Victoria University of Wellington,
Keywords: silver, antimicrobial, polymers, textiles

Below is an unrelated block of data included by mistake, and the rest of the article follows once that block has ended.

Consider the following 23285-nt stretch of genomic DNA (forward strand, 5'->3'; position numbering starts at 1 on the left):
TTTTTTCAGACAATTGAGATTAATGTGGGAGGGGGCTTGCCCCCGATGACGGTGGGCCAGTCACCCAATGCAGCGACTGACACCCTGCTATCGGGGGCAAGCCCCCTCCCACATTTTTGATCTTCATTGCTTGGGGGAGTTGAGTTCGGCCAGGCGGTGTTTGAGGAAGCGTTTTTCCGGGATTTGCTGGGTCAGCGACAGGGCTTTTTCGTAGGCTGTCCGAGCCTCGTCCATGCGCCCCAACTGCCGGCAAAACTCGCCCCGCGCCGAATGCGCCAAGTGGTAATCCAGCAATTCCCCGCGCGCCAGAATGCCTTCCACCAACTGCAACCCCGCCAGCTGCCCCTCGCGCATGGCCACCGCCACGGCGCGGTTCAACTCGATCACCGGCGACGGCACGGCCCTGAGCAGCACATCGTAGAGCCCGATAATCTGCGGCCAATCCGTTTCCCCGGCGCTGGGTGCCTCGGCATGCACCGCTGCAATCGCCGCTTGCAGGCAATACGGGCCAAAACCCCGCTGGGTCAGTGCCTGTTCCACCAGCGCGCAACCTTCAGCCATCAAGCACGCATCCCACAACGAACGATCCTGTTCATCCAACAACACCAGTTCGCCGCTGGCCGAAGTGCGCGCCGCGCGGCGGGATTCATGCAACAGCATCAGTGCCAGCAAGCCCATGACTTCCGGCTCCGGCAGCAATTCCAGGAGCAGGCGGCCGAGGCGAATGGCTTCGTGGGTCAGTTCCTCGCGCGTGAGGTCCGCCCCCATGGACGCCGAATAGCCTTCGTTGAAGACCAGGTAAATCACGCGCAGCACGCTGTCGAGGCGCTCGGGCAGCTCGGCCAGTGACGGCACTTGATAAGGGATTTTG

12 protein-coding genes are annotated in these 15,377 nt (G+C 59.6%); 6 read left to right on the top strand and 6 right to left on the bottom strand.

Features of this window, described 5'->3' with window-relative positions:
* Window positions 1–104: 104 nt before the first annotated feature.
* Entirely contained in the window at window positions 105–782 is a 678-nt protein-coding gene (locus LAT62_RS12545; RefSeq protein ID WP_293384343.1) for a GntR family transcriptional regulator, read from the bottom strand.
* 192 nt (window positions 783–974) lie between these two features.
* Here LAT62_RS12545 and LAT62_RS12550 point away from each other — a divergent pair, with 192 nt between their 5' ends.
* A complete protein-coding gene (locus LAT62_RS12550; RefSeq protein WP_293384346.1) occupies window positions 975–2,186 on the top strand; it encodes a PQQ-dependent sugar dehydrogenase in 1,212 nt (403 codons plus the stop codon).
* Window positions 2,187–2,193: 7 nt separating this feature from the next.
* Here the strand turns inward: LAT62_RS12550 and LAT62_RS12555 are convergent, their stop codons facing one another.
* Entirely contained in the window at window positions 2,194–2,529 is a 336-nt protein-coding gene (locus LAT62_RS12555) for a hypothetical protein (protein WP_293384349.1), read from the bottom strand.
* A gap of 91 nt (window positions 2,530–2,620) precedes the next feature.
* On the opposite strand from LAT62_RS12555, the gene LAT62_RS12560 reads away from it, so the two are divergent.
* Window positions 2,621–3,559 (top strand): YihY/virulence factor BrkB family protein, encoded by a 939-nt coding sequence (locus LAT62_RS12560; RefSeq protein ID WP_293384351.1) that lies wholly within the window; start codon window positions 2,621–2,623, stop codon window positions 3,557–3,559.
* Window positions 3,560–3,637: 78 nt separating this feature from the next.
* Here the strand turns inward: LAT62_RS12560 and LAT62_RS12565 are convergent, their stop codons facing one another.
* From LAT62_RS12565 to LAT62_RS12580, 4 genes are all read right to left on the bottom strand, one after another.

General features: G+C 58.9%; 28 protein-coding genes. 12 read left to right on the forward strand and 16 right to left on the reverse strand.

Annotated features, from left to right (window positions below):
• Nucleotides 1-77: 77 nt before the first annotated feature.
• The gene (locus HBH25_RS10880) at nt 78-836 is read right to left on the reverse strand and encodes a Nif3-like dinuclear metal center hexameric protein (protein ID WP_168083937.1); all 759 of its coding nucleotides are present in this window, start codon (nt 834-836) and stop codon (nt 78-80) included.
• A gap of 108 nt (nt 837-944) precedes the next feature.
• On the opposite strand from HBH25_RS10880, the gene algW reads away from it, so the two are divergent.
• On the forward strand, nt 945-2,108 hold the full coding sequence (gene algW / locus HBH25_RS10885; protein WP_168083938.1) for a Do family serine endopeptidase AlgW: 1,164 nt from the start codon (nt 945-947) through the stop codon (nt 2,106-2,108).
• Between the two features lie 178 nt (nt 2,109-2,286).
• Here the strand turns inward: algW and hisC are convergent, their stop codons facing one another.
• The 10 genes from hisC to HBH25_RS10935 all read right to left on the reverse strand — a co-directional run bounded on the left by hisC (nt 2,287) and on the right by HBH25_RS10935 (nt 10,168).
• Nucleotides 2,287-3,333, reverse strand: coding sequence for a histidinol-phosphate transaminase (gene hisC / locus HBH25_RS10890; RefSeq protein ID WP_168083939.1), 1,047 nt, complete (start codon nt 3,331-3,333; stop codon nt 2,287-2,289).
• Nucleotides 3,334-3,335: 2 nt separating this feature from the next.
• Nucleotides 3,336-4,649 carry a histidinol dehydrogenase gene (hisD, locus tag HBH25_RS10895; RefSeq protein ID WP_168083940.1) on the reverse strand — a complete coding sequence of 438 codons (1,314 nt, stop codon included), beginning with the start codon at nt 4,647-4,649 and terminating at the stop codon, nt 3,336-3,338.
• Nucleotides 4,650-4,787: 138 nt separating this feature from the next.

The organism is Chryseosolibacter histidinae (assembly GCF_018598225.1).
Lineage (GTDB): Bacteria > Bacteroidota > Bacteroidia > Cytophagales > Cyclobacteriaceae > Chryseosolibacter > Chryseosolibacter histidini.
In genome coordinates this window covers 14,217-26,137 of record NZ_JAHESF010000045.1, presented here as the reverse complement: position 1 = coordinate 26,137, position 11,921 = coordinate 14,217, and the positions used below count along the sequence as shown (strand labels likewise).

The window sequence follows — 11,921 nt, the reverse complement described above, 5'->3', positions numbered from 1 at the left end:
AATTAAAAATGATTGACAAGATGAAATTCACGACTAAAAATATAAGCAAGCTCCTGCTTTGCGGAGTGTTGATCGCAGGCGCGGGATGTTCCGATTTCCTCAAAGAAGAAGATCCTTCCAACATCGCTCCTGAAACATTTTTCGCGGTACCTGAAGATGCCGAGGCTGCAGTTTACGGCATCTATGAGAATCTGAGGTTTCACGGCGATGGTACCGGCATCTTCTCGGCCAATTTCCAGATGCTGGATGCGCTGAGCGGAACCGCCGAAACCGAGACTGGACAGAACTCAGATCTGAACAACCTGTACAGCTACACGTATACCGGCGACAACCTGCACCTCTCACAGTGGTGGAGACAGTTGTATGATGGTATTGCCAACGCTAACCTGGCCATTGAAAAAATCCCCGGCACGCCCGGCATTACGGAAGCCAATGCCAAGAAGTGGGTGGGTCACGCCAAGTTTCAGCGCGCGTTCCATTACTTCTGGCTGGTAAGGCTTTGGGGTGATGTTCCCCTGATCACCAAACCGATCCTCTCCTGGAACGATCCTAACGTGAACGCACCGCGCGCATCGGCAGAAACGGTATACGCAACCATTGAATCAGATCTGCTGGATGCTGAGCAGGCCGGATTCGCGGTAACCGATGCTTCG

Summary:This paper presents the development of a new technology and its application to natural fibre and polymer composites, whereby silver entities are chemically bound to the fibre and polymer substrates to impart durable, effective and long lasting antimicrobial properties. The use of silver as an antimicrobial agent in food and beverage preservation and medicine, dates back to early civilisations. Silver is known to be effective against some 650 types of microbes apparently without the risk of the microorganisms developing a resistance to it, which is an increasing concern with currently prescribed antibiotics. Common microbes which silver is highly effective against, include Staphyloccus aureus, Escherichia coli, Samonella, Listeria monocytogenes and pathogens such as the HIV-1 virus. These microorganisms were found to be much more susceptible to silver than mammalian cells and hence silver can be used as an effective antimicrobial agent. The interest in using silver nanoparticles in this way grew rapidly with the advances in nanoscience and nanotechnology from the 1990’s. This led to many silver nanoparticle syntheses being reported and nanoparticles being incorporated into a host of substrate materials, particularly thermoplastic polymers. The resulting nanosilver-polymers were fabricated into consumer items for food processing and packaging, appliances including refrigerators, clothing and medical dressings etc. The major issue and growing concern here is that the silver nanoparticles where not chemically bound to the polymer substrate and were undesirably easily abraded or leached out into the environment. This created a lot of negativity in the use of silver as a very effective antimicrobial agent. The novel approach and technology presented here seeks to challenge this position and promote silver as an effective, environmentally friendly antimicrobial agent in natural fibre or polymer composites. This is important for its continued use in food and beverage packaging, surface coatings, textiles and healthcare applications. This is achieved by forming and chemically binding nanosilver, nanosilver compounds or silver ions themselves directly to particular functional groups in the natural fibre or polymer substrate, and controlling the release of the active Ag+ ions for action against the target microorganisms accordingly. In this way an antimicrobial or bacteriostatic surface can be maintained with a very low leach rate of silver ions, which is both environmentally desirable and provides long term effectiveness. Also, as the silver entities are strongly bound to the substrate they do not rub or wash off, thereby providing robustness to many commercial, industrial and healthcare cleaning processes. In an industrial situation, the water used often contains low levels of dissolved chloride ions from the natural source or the water treatment process. As Ag+ ions readily react with chloride ions to precipitate AgCl which is photoactive, this can be problematic. This is also addressed. The antimicrobial silver technology developed here has been successfully applied to paper fibres and paper sheets, textiles and various polymer materials. Examples of these applications and the pathway from the laboratory scale research and development through pilot and commercial scale development will be presented.